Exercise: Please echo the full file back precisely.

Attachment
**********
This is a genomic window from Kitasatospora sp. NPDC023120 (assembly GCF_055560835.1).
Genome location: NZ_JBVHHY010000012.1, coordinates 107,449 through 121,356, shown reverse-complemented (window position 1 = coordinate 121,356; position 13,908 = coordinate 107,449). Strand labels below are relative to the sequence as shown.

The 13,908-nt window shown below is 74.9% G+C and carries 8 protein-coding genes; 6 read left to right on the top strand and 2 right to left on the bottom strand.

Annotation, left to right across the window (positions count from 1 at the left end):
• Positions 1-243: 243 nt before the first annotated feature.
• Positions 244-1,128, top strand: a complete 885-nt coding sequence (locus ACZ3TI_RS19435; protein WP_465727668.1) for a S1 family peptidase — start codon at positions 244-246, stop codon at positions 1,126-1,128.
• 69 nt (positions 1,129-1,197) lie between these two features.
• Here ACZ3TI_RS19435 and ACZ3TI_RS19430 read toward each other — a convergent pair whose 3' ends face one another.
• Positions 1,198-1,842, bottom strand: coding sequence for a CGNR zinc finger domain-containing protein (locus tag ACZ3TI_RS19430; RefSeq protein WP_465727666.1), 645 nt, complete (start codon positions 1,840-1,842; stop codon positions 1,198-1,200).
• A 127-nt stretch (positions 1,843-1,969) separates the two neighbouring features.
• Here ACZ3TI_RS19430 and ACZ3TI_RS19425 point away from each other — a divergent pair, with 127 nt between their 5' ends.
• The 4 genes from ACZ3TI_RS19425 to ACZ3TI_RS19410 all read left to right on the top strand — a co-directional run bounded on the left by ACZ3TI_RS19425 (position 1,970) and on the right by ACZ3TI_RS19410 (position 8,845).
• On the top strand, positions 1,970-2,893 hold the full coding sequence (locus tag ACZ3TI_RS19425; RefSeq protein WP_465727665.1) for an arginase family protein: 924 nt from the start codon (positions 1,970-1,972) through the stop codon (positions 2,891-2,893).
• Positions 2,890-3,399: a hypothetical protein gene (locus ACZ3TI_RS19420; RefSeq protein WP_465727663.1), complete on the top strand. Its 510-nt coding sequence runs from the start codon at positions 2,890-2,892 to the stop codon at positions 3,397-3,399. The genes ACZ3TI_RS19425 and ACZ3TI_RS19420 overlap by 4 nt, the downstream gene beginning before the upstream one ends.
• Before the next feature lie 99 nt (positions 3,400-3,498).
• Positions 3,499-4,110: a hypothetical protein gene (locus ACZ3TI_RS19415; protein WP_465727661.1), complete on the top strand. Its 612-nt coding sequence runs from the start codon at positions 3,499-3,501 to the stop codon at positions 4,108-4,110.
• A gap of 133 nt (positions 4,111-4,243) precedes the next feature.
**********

This is a genomic window from Kitasatospora sp. NPDC023120 (assembly GCF_055560835.1).
Genome location: NZ_JBVHHY010000012.1, coordinates 107,449 through 121,356, shown reverse-complemented (window position 1 = coordinate 121,356; position 13,908 = coordinate 107,449). Strand labels below are relative to the sequence as shown.

The 13,908-nt window shown below is 74.9% G+C and carries 8 protein-coding genes; 6 read left to right on the top strand and 2 right to left on the bottom strand.

Annotation, left to right across the window (positions count from 1 at the left end):
• Positions 1-243: 243 nt before the first annotated feature.
• Positions 244-1,128, top strand: a complete 885-nt coding sequence (locus ACZ3TI_RS19435; protein WP_465727668.1) for a S1 family peptidase — start codon at positions 244-246, stop codon at positions 1,126-1,128.
• 69 nt (positions 1,129-1,197) lie between these two features.
• Here ACZ3TI_RS19435 and ACZ3TI_RS19430 read toward each other — a convergent pair whose 3' ends face one another.
• Positions 1,198-1,842, bottom strand: coding sequence for a CGNR zinc finger domain-containing protein (locus tag ACZ3TI_RS19430; RefSeq protein WP_465727666.1), 645 nt, complete (start codon positions 1,840-1,842; stop codon positions 1,198-1,200).
• A 127-nt stretch (positions 1,843-1,969) separates the two neighbouring features.
• Here ACZ3TI_RS19430 and ACZ3TI_RS19425 point away from each other — a divergent pair, with 127 nt between their 5' ends.
• The 4 genes from ACZ3TI_RS19425 to ACZ3TI_RS19410 all read left to right on the top strand — a co-directional run bounded on the left by ACZ3TI_RS19425 (position 1,970) and on the right by ACZ3TI_RS19410 (position 8,845).
• On the top strand, positions 1,970-2,893 hold the full coding sequence (locus tag ACZ3TI_RS19425; RefSeq protein WP_465727665.1) for an arginase family protein: 924 nt from the start codon (positions 1,970-1,972) through the stop codon (positions 2,891-2,893).
• Positions 2,890-3,399: a hypothetical protein gene (locus ACZ3TI_RS19420; RefSeq protein WP_465727663.1), complete on the top strand. Its 510-nt coding sequence runs from the start codon at positions 2,890-2,892 to the stop codon at positions 3,397-3,399. The genes ACZ3TI_RS19425 and ACZ3TI_RS19420 overlap by 4 nt, the downstream gene beginning before the upstream one ends.
• Before the next feature lie 99 nt (positions 3,400-3,498).
• Positions 3,499-4,110: a hypothetical protein gene (locus ACZ3TI_RS19415; protein WP_465727661.1), complete on the top strand. Its 612-nt coding sequence runs from the start codon at positions 3,499-3,501 to the stop codon at positions 4,108-4,110.
• A gap of 133 nt (positions 4,111-4,243) precedes the next feature.